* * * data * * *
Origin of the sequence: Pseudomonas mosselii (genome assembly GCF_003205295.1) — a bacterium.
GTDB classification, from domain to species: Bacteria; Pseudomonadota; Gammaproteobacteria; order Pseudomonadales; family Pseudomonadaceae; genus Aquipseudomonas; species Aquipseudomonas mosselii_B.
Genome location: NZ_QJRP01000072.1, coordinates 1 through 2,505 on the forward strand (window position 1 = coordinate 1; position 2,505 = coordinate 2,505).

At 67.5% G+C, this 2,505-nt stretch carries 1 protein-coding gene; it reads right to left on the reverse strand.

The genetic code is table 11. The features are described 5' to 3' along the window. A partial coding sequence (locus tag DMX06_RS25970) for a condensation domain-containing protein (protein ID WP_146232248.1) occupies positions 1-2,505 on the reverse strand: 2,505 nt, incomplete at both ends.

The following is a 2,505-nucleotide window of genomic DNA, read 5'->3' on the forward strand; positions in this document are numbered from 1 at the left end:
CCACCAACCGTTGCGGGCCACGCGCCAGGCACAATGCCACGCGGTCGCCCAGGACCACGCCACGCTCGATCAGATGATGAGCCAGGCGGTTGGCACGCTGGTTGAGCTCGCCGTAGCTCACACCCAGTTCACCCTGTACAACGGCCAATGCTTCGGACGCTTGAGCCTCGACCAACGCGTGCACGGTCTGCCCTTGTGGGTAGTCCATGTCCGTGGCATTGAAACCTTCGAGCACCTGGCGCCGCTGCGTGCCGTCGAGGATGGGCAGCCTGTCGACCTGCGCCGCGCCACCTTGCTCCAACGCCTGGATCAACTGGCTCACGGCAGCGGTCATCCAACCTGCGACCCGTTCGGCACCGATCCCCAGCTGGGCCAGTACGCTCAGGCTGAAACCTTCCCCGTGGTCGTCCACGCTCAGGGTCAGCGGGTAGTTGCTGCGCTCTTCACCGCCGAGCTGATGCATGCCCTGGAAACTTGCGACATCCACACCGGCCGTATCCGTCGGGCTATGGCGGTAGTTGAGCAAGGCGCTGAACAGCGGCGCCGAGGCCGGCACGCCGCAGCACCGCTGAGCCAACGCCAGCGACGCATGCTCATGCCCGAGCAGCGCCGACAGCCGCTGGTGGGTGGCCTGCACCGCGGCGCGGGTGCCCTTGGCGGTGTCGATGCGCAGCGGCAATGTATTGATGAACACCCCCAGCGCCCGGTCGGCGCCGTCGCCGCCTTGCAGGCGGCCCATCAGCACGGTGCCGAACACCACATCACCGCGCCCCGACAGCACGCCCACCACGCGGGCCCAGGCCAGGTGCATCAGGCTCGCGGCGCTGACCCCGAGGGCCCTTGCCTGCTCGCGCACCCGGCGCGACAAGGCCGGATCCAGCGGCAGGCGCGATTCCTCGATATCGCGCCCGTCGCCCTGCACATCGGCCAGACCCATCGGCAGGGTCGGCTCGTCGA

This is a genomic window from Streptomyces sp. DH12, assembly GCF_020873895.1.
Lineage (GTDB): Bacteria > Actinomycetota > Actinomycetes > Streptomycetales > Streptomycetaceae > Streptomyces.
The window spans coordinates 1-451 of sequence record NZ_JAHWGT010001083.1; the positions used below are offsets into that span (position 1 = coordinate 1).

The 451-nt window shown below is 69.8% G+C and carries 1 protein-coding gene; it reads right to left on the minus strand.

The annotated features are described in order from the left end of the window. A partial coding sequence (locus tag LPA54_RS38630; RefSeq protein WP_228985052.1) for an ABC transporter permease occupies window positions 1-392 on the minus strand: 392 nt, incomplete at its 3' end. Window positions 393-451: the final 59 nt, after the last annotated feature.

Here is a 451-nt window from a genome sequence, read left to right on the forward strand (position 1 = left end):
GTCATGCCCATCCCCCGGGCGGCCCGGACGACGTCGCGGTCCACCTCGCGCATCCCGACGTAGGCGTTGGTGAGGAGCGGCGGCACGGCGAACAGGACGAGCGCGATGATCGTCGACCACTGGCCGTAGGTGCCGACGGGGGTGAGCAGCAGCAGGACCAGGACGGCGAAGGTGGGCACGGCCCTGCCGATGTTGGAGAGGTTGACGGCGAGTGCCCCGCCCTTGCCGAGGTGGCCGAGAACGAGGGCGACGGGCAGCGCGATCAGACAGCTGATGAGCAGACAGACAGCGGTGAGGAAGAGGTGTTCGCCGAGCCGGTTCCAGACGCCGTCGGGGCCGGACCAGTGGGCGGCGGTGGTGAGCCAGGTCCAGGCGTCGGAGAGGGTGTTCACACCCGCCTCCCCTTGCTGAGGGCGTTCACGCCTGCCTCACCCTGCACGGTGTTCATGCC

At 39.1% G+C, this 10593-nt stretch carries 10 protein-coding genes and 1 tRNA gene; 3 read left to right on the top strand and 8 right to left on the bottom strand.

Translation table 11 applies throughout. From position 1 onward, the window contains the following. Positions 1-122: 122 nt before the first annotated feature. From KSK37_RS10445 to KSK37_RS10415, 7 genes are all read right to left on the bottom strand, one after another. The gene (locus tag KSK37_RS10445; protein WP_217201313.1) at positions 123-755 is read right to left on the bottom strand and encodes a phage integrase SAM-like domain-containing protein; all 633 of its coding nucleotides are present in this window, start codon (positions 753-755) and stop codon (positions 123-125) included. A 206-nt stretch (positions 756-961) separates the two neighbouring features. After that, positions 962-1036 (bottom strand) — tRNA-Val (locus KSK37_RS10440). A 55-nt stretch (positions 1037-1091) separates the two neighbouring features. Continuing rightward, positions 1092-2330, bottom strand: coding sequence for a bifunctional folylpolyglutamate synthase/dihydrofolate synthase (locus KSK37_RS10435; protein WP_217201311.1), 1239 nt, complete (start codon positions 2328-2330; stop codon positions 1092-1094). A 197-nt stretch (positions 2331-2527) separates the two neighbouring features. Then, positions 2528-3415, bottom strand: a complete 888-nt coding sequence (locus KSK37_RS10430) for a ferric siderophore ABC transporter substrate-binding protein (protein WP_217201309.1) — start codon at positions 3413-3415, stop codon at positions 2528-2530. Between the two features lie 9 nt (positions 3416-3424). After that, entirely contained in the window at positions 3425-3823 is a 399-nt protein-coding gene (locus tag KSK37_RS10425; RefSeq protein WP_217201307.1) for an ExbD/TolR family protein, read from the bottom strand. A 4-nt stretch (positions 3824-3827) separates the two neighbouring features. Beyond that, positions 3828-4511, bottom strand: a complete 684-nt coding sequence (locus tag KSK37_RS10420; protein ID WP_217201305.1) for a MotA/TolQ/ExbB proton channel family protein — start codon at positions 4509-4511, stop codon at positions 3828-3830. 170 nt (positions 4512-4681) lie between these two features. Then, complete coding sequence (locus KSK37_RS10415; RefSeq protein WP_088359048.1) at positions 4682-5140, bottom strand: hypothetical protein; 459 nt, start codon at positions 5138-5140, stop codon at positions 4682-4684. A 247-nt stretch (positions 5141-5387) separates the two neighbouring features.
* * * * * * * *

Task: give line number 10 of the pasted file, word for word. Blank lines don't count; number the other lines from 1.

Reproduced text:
The window spans coordinates 1-451 of sequence record NZ_JAHWGT010001083.1; the positions used below are offsets into that span (position 1 = coordinate 1).